My sister sent a note to me saying it had been a "great summer!" meaning we'd had good beach weather. It's true, we had more sunny, hot days this summer than any I can remember. All that heat and sun meant we had a drought. A big patch of our lawn browned up. You can see it in the crowns of some trees that started showing fall color in mid-August.
We started the year with an amazing spring. We had just the mix of sun and rain to produce a huge bonanza of nectar! Everyone was optimistic, including the bees, who took it as a signal to swarm! Swarms, really, are a sign of optimism. Bees think to themselves, "Hey, conditions are pretty good, the days are still getting longer, I bet we can split and form a new hive! Whaddaya say!" More or less, a swarm is like a business opening another office someplace.
The great spring gave way to a hot dry summer. Not much bloomed, and what did didn't have much nectar it in. In drought conditions plants don't put out much abundance and try and hang on until conditions improve.
Our bees, which took off like a rocket in May, were in stasis by the end of June. You can tell this because the bees which had been furiously drawing comb in early Just just stopped when nectar stopped coming in. You can see this because the partly drawn comb is no longer white, but yellow. It sounds funny, but it's because the bees walked on it with dirty feet!
Around August 1st I saw bees on Queen Anne's Lace. A sure sign that everything had gone from bad to worse. Queen Anne's Lace is a plant of last resort that bees turn to when there is nothing else. It's the bee equivalent of taking a job at MacDonald's.
Last week two wonderful things happened:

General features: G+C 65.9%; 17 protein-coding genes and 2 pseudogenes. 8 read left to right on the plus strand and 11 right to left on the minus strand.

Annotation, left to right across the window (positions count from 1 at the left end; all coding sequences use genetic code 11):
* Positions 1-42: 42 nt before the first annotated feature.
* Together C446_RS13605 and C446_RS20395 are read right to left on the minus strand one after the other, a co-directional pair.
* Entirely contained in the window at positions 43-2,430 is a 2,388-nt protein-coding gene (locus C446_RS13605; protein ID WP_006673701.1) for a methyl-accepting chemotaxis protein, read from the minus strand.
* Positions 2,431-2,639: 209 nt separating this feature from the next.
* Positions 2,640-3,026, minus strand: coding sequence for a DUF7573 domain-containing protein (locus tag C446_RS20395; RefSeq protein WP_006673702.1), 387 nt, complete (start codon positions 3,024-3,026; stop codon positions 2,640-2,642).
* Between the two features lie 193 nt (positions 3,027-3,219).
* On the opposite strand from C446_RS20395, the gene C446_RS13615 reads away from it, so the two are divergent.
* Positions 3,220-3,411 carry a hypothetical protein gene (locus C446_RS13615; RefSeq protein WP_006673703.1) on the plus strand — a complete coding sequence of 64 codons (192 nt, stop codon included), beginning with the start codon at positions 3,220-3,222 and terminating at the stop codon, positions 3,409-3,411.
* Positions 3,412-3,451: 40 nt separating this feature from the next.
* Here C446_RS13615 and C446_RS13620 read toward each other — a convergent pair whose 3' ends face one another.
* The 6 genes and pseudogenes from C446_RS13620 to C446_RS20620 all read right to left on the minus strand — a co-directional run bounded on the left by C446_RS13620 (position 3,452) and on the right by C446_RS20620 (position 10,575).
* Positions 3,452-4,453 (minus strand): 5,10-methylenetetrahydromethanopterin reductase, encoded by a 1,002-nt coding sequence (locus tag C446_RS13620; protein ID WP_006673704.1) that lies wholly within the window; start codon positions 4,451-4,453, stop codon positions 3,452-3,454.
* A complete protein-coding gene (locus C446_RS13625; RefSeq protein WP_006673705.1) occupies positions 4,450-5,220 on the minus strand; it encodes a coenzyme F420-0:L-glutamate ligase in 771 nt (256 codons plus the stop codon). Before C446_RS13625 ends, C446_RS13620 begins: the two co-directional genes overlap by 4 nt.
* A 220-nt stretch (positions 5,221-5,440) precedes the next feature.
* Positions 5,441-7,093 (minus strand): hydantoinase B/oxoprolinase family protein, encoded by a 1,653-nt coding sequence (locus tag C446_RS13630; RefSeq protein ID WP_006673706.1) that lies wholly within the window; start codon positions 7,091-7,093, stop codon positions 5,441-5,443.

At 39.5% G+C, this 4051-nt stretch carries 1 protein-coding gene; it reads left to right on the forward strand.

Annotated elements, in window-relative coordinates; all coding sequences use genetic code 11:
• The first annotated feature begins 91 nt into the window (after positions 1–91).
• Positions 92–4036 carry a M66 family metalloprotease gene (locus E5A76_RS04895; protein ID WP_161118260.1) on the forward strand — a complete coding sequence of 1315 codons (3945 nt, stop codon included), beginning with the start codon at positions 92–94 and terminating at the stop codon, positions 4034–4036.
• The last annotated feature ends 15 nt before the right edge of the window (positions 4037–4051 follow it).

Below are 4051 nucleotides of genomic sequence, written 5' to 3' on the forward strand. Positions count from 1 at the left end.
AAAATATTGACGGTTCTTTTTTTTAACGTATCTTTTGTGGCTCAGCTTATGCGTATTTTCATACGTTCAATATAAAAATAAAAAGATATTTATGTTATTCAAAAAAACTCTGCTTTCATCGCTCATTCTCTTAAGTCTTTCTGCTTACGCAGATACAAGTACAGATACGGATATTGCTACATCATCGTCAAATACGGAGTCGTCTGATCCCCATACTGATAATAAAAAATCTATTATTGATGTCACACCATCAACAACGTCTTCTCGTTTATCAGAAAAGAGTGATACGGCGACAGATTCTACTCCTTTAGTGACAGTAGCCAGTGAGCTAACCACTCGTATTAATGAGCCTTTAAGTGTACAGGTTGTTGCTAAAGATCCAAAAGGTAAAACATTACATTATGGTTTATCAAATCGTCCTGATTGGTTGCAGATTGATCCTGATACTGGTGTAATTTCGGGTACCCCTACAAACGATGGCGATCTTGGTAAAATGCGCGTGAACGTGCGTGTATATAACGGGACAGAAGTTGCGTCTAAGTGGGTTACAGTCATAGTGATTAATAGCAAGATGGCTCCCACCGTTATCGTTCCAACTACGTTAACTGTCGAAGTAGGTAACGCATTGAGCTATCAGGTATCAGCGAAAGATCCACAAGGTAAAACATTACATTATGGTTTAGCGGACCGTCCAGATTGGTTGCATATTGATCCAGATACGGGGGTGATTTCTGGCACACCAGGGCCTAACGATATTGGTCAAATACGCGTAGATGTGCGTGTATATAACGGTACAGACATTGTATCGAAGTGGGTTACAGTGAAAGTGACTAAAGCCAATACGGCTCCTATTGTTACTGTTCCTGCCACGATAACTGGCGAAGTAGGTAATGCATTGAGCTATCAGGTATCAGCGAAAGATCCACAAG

- It rained more than an inch for the first time since June. I put a glass on our deck looked outside and watched it fill over the course of the day. We slept on our enclosed porch for two nights to listen to the rain fall on the roof. I walked across the back yard to the compost bins in my socks and didn't mind at all when they get soaking wet.
- The tall goldenrod came into bloom. The early goldenrod had been out, but is apparently of little use to the bees. The world is gold again. Like the dandelions that have come to symbolize the abundance of spring, their fall sisters arrive to rescue our girls from the nectar dearth that is midsummer in Western Massachusetts.
Though summer isn't over, I can now look back over enough of it to see the greater pattern of much of it. I can see how our actions managing the bees fit in with the bees themselves and the environment we operated in. I wonder what I could have done differently, and wonder what to do now.
Sometimes we see into the past no better than we can predict the future. Yet, this year, I am beginning to see how our bees, my actions, and the progression of the year interacted. Beekeeping means reading signs, either from the bees or from the environment. It means interpreting these correctly and acting appropriately. I don't think any of this is possible without wonder.
There is a sweet-sourdough smell that comes from a strong hive processing lots of goldenrod nectar. In late afternoon when the field bees have returned it's quite pronounced in front of several hives hard at their work. Somehow, here, I feel a fellow traveler with our bees and the land.
I am sure of this at least: I will not lack for wonder.